Andrographis paniculata

fleurandrographis2

Botanical Name: Andrographis paniculata

Common name: Chiretta, King of Bitters, Kalmegh (Bengali, Hindi), Kirata (Sanskrit), chuan xin lian (Chinese) (Bone & Mills, 2013, p. 360).

Family: Acanthaceae (Bone & Mills, 2013, p. 361)

Parts used: Whole herb (including root) (Bone & Mills, 2013, p. 360)

 

Constituents

  • Diterpenoid lactones (“andrographolides”): Algycones and Glucosides
  • Diterpene dimmers
  • Flavonoids
  • Xanathones (root)

(Bone & Mills, 2013, p. 360)

 

Actions

  • Bitter tonic
  • Choleretic
  • Immunostimulant
  • Hepatoprotective
  • Antipyretic
  • Anti-inflammatory
  • Antiplatelet
  • Antioxidant

(Bone & Mills, 2013, p. 360).

 

History

Used medicinally in Ayurvedic medicine, Chinese medicine and throughout South-East Asia (Bone & Mills, 2013, p. 360).

 

In Chinese medicine the herb is considered bitter and cold (Bone & Mills, 2013, p. 360).

 

Traditional thereaputic use includes

  • Loss of appetite
  • Atonic dyspepsia
  • Flatulence
  • Diarrhoea
  • Dysentery
  • Gastroenteritis
  • Bowel complaints in children
  • Sluggish liver
  • Diabetes
  • General debility
  • Convalescence after fevers
  • Respiratory and skin infections

(Bone & Mills, 2013, p. 360)

 

Indications (contemporary)

  • Bacterial and viral infections
    • Common cold
    • Acute sinusitis
    • Pharyngotonsillitis
    • Enteric evidence
  • Prevention of urinary tract infections
  • Prophylaxis of common cold
  • Familial Mediterranean fever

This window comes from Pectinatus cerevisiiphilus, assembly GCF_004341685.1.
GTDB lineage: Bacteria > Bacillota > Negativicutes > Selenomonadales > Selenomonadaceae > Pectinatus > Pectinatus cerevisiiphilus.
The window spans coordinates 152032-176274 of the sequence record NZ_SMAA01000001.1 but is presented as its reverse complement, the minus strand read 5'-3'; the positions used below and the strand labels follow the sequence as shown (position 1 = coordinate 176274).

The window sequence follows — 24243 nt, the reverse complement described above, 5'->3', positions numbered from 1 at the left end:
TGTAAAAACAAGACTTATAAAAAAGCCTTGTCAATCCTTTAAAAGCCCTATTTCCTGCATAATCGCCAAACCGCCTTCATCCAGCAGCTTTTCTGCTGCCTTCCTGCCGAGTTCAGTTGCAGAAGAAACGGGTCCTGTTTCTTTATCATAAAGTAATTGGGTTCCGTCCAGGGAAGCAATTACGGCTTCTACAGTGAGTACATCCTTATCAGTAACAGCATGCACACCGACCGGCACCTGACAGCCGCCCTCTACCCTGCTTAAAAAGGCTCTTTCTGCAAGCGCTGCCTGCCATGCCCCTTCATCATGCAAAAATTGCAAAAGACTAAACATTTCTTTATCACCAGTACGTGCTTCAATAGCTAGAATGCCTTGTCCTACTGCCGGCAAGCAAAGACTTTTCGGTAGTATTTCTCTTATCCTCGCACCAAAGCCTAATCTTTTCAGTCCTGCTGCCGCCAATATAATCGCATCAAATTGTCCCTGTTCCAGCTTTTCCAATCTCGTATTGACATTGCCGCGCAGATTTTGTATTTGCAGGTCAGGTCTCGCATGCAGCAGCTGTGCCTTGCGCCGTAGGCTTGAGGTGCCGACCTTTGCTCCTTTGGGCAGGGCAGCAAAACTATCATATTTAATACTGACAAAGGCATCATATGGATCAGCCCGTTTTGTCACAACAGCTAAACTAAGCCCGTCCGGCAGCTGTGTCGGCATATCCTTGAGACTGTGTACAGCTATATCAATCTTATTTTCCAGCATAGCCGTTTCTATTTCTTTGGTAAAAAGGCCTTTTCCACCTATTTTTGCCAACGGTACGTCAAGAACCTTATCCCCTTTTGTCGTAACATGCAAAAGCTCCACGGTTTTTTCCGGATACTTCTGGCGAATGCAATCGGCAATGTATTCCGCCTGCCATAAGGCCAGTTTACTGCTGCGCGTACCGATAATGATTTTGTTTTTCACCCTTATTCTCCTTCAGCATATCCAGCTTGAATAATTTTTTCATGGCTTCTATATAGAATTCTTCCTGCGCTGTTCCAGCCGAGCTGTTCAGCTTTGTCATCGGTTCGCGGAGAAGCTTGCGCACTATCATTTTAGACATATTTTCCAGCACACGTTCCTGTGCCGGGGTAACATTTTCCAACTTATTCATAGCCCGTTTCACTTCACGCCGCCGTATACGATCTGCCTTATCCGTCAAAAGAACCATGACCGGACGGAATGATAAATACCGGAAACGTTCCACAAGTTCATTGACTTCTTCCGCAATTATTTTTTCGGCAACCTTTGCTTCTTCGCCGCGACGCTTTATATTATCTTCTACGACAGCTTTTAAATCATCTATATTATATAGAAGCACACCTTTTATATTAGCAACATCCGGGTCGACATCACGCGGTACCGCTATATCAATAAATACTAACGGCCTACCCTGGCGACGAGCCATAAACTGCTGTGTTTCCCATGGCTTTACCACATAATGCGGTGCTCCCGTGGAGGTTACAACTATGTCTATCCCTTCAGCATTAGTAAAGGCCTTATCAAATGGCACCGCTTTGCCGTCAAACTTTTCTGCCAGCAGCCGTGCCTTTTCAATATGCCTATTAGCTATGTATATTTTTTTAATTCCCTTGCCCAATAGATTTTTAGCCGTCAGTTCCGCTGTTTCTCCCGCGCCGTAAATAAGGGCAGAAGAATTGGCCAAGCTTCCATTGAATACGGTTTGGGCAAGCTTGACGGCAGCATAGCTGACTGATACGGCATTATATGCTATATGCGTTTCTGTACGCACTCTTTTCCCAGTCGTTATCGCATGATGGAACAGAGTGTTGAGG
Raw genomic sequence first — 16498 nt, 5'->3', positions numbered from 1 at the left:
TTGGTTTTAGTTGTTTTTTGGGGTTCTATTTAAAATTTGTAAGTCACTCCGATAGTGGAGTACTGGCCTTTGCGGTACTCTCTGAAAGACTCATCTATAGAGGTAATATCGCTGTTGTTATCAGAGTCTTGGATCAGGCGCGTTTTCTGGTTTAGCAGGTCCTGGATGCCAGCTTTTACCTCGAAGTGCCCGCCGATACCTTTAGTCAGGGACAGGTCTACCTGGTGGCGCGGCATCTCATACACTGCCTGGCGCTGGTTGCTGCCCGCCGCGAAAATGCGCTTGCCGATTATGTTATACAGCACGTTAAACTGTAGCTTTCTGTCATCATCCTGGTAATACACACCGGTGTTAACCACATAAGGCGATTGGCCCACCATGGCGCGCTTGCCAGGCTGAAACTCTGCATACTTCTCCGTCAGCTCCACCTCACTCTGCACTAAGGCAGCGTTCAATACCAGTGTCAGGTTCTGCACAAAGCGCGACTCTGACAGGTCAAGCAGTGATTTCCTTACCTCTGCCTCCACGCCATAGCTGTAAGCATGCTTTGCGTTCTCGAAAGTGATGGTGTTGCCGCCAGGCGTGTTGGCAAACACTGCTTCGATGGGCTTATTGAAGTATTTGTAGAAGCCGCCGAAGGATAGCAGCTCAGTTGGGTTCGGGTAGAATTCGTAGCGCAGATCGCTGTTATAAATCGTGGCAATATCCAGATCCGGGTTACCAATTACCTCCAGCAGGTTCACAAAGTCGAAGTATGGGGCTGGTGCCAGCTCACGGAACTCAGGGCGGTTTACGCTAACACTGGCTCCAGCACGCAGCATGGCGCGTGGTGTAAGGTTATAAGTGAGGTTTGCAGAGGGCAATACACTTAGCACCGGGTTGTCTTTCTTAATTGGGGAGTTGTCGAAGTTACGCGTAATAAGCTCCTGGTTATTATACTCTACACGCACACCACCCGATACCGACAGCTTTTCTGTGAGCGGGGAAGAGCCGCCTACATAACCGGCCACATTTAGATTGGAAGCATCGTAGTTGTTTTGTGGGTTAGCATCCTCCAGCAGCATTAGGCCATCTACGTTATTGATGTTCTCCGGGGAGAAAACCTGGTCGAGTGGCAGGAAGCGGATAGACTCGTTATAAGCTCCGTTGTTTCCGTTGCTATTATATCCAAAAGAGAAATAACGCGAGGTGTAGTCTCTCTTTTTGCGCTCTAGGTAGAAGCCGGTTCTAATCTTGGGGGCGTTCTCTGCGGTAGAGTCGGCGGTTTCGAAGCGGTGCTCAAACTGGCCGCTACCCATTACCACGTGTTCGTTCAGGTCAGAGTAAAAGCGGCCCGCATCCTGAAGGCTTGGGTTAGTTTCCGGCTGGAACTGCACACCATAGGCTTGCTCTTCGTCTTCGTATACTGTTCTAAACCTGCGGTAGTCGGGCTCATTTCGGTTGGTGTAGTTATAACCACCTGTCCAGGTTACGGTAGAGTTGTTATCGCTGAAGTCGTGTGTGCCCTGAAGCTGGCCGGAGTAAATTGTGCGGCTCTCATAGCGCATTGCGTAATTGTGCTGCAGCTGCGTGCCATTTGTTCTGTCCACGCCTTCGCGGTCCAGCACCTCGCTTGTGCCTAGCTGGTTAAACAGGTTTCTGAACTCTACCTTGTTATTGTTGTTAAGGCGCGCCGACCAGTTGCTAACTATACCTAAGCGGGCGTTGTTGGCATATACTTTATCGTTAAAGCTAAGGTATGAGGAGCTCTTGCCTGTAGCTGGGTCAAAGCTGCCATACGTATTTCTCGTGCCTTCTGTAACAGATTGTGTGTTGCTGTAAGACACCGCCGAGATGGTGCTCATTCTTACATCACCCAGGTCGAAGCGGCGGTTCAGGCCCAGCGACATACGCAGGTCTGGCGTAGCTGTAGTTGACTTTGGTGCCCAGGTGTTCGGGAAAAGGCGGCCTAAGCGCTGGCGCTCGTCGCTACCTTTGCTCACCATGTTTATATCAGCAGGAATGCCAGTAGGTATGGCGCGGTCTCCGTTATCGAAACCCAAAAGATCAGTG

• Ulcerative colitis

(Bone & Mills, 2013, p. 360).

 

Preparation

  • Decoction (dried or fresh herb)
  • Infusion
  • Fluid extract
  • Tablet or capsule
  • Succus (leaf juice)

(Bone & Mills, 2013, p. 360)

 

Dosage

Preventative dose (adult): 2-3g or equivalent per day

During infection: 6g/day

(Bone & Mills, 2013, p. 360)

 

Cautions

High doses may cause gastric discomfort, loss of appetite and vomiting (Bone & Mills, 2013, p. 370)

 

Contradictions:

  • Pregnancy, notably early pregnancy (Bone & Mills, 2013, p. 369)
  • States of hyperacidity (i.e. duodenal ulcers or gastrointestinal reflux) (Bone & Mills, 2013, p. 369).

 

Combinations

As Andrographis is considered “cold”, is it traditionally combined with warming herbs such as ginger, Astragalus and tulsi (Bone & Mills, 2013, p. 361).

 

REFERENCE
Bone, K., & Mills, S. (2013). Principals and Practice of Phytotherapy (2nd ed.). Edinborough: Churchill Livingstone/Elsevier.

Image: Imbert, P. (2011). Andrographis, Between tradition and modernity. Retrieved from: http://www.entretiens-internationaux.mc/andrographis-between-tradition-and-modernity-61.html

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